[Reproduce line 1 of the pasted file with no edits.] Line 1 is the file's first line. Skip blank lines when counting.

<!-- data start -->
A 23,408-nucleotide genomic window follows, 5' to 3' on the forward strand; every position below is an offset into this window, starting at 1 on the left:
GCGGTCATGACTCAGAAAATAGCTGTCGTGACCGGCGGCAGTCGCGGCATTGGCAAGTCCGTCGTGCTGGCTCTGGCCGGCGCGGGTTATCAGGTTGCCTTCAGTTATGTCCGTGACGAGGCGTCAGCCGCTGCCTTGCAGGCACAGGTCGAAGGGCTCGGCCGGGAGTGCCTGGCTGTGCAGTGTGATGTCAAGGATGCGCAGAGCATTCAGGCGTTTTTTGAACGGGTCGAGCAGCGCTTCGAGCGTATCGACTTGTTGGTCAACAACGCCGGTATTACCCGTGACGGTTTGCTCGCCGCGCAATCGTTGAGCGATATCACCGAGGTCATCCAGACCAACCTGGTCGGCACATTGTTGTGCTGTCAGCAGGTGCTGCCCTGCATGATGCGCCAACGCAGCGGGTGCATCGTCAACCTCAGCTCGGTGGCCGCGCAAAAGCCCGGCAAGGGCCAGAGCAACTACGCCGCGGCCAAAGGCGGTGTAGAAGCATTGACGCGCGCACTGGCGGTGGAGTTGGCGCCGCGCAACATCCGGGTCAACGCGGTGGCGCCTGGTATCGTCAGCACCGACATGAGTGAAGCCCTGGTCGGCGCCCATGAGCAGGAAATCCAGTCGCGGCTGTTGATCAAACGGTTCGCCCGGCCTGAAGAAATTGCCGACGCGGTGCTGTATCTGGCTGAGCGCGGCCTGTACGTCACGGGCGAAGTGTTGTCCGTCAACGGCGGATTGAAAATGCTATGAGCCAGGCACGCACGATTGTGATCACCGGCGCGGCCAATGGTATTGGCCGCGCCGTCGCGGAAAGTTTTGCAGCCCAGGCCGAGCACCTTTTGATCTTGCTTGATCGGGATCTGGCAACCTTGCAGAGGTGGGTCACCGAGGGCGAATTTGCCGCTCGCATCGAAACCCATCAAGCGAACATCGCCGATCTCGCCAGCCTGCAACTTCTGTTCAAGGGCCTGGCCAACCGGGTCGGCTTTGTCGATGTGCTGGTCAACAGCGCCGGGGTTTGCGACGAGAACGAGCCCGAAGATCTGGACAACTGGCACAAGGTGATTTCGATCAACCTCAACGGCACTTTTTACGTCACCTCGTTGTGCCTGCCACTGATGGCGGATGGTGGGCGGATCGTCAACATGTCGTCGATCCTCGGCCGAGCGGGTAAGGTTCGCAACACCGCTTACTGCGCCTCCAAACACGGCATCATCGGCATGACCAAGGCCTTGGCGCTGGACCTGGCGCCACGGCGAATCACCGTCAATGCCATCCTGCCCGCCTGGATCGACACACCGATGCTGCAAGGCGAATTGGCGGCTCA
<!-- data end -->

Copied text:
A 23,408-nucleotide genomic window follows, 5' to 3' on the forward strand; every position below is an offset into this window, starting at 1 on the left: